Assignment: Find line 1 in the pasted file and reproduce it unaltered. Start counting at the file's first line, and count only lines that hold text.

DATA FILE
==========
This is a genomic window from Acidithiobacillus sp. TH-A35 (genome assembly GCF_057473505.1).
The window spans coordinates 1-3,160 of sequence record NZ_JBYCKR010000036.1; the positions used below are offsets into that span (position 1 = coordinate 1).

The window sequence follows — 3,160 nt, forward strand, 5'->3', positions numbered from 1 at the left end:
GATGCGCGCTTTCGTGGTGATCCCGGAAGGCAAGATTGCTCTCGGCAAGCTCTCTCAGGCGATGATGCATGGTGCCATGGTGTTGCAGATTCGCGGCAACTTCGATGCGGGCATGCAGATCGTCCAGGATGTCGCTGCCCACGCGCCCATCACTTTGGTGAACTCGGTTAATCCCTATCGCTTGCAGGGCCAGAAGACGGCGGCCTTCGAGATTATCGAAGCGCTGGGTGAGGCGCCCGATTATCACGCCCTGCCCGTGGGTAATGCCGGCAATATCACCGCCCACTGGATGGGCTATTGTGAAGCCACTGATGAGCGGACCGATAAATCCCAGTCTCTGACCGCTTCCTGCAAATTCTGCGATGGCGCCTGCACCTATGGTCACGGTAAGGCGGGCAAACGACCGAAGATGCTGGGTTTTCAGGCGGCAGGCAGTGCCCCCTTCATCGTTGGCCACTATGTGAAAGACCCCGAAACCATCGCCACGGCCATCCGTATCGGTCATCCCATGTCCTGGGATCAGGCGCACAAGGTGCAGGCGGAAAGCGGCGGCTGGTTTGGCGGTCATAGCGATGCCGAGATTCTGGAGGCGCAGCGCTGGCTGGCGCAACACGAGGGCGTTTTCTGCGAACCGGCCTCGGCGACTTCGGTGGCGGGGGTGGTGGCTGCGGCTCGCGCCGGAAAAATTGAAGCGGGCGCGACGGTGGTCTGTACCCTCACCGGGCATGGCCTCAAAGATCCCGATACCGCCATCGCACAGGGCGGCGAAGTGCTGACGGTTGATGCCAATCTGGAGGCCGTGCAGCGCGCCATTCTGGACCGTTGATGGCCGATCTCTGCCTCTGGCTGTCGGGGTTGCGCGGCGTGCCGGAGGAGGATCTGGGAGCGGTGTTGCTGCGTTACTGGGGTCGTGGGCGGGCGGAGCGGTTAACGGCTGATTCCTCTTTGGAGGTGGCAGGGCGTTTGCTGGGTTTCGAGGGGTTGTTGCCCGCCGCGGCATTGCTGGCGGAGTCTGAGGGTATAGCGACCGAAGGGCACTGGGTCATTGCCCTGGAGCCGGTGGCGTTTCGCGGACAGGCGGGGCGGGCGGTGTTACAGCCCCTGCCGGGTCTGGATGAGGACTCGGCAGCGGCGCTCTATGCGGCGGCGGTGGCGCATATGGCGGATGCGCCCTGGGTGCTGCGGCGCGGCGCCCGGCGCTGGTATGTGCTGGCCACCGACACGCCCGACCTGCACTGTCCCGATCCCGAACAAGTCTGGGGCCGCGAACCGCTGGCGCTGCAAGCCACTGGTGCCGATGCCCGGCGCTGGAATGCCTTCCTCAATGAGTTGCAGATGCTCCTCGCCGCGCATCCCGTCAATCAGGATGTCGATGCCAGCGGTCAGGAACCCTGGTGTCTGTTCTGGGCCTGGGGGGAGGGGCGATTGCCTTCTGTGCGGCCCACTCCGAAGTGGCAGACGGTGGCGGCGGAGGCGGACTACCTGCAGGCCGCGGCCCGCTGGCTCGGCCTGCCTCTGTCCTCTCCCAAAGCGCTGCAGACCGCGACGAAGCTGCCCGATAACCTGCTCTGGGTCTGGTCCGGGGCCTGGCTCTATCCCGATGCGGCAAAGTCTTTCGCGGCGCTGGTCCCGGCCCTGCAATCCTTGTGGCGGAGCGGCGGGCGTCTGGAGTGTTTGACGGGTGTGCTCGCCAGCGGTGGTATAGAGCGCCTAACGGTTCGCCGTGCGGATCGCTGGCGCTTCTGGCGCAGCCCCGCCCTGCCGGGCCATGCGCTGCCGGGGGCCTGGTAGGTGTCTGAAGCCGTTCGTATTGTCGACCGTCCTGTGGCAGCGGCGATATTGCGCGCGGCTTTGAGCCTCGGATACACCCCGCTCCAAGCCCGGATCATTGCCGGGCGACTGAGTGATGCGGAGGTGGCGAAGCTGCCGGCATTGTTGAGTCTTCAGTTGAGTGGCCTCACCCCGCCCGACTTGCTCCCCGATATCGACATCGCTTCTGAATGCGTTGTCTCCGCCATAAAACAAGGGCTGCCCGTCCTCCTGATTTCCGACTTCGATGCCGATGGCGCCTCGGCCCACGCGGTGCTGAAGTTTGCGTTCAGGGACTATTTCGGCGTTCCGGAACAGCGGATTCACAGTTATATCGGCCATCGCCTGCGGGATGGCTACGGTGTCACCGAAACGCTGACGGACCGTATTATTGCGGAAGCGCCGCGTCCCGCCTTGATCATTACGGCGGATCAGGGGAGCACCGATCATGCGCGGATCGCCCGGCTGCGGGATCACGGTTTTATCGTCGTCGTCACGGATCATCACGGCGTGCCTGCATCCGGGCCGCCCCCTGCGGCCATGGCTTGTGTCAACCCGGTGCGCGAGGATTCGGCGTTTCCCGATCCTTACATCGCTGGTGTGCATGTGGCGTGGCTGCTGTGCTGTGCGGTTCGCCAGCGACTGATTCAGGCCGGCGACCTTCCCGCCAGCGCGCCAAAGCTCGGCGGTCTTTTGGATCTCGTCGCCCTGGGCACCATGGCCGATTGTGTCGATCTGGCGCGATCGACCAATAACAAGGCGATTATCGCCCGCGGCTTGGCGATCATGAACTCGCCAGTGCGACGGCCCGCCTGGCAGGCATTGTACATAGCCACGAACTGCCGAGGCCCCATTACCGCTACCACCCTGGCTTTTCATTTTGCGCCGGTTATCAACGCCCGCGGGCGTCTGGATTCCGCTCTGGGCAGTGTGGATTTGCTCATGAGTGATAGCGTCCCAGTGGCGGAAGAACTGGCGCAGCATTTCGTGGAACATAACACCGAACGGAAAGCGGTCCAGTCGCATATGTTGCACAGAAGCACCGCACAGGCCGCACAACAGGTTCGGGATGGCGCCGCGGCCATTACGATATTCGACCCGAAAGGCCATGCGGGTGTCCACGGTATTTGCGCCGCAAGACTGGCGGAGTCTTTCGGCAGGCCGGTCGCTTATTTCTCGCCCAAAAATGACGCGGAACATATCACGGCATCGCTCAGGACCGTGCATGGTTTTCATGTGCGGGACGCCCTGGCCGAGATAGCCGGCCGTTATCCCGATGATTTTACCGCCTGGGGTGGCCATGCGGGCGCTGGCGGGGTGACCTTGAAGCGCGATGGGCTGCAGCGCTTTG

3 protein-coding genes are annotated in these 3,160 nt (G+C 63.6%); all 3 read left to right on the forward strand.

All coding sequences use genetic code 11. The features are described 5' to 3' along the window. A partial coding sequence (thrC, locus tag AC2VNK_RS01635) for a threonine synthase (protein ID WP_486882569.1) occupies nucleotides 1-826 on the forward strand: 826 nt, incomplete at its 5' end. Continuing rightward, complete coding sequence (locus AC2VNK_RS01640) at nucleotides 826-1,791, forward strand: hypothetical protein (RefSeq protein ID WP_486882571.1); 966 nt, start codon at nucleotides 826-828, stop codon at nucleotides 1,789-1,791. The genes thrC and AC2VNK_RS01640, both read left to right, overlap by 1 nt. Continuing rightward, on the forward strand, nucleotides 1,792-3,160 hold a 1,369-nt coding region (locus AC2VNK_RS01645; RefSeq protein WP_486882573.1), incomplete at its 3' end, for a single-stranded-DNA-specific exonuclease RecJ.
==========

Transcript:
This is a genomic window from Acidithiobacillus sp. TH-A35 (genome assembly GCF_057473505.1).